Prison coocking potatoes


                        Captain discusses with the prisoners

                                   Campfire woods

6.TtusK:n sotilasvirkailija Schavikin (=Valamon munkki) kekustelee mordvalaisen vangin Andrie Voranoffin kanssa. Voranoff oli sotaväessä 20 vuorokautta ja antautui 23-vuotiaana, Suojärvi-Tsalkki 1941.09.07
6. Info comppany's military officer Schavik (= the monk of Valamo), encounters the Mordovian prisoner Andrie Voranoff. Voranoff was a Soviet Army for 20 days and surrendered at the age of 23.

                                    tools are sharpened

                                      prisons wash the laundry

                                            wash the plates

                             soviet cook boiling porridge

  Seated soviet Prisoners who have not gotten food for four days 
   and they are surrendered, for this reasons.

                               Potato theater


                                             Rye and barley are recodred
Nuoria suomalaisia naisia, ovat vapaaehtoisia, ja he tulevat Helsinki - Turku -Tampere, ja monet muut kaupungit, työhön maaseudulle, yhdessä vankien kanssa
Young Finnish women are volunteers and they come from the Helsinki-Turku -Tampere, and many other cities, work in the countryside, together with the prisoners

                                               rye recorded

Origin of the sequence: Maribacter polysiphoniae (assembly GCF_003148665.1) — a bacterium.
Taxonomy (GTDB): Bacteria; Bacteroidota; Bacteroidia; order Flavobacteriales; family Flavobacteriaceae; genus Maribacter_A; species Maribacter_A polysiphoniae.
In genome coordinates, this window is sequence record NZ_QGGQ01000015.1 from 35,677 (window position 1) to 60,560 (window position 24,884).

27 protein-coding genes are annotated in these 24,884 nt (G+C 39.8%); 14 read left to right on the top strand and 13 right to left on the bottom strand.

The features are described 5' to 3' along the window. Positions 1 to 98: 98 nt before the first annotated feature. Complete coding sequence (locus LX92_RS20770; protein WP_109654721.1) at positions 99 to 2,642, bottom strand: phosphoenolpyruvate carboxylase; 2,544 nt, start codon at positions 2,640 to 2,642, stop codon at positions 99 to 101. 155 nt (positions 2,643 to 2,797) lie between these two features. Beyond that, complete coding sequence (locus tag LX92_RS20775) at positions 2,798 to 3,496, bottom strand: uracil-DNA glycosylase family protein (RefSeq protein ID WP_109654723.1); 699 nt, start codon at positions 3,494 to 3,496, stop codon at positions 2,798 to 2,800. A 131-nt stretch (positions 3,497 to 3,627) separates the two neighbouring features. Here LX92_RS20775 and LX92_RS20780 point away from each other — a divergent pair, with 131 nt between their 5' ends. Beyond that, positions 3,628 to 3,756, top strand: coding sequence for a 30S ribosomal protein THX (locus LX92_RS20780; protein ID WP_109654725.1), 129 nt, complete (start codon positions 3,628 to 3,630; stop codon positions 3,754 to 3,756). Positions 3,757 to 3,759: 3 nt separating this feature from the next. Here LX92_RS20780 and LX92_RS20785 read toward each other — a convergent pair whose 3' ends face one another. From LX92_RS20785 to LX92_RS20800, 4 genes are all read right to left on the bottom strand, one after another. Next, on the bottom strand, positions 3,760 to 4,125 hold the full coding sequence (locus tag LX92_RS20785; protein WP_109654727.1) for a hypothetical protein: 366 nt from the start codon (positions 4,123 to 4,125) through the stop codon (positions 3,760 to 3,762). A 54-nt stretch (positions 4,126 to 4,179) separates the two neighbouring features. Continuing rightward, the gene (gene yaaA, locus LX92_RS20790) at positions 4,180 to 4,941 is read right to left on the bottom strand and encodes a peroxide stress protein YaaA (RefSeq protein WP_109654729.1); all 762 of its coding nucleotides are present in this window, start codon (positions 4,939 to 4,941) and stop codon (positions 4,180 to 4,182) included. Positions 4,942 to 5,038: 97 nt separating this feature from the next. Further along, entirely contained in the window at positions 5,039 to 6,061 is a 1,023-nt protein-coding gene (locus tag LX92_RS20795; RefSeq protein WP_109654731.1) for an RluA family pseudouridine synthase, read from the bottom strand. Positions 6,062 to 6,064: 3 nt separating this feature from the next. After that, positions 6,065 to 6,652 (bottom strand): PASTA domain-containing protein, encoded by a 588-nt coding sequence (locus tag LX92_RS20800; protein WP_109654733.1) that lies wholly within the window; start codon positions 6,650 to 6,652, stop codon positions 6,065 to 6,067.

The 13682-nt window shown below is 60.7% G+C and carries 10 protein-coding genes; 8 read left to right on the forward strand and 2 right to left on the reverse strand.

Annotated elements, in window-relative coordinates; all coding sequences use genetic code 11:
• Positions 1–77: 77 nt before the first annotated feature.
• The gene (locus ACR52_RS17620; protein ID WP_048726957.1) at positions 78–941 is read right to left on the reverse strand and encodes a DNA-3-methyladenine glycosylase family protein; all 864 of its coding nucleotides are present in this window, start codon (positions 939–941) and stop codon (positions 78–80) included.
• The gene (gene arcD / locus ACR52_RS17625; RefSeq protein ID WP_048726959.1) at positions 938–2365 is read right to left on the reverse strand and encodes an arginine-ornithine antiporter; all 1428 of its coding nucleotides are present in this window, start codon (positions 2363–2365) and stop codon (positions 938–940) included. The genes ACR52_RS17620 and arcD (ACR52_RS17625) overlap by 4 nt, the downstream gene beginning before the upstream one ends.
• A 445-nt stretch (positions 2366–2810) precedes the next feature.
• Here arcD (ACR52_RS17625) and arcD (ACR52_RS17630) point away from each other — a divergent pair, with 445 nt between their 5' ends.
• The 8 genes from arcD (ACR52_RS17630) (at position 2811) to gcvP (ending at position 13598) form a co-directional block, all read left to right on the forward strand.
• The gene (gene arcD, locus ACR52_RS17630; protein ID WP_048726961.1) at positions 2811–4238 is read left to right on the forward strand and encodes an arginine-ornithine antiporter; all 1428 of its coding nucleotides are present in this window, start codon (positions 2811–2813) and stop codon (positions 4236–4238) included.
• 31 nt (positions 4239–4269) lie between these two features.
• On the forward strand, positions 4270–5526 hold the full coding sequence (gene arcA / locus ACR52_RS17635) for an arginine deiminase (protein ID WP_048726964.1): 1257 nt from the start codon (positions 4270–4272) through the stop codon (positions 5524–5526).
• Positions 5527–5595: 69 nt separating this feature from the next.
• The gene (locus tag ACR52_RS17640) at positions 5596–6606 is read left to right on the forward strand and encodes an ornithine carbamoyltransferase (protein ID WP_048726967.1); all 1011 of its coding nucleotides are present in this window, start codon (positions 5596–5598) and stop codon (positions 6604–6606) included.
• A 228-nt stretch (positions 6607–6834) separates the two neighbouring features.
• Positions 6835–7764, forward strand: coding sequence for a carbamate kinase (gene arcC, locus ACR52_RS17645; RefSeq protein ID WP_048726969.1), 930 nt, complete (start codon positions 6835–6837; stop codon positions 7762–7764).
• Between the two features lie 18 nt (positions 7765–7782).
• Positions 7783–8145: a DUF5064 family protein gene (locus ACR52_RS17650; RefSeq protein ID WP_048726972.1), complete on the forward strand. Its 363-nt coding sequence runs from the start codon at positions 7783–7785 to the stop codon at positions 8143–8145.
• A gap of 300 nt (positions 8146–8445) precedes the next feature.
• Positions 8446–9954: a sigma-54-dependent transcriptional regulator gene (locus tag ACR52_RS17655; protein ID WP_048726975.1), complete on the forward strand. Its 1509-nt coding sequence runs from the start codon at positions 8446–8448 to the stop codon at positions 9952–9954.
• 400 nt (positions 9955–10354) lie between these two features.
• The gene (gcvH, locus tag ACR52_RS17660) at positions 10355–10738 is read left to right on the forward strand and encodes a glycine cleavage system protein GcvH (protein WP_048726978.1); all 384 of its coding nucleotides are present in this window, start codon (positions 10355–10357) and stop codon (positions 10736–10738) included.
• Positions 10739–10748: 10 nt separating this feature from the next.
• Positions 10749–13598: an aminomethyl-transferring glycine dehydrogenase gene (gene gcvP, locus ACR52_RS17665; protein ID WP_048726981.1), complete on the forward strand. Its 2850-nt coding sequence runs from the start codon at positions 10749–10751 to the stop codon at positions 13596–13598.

the prisoners are driving tractors that can tow the cannons

                                 lifts up and the potatoes in the basement


                                            Skinning a dead horse
                                                     and bury

                                            BT-7 to the train

                                        firewood for their work


                                  soup break in forest

                                              at the well

                                  The road work

                             Finnish prisoners (criminals) are a fortress work

                                         car repair

                                    Stone work

                                     the prisoners are baking bread


                                 american prisons, from russian karelia area

Ensimmäiset amerikkalaiset vangit Euroopan taistelu tantereella.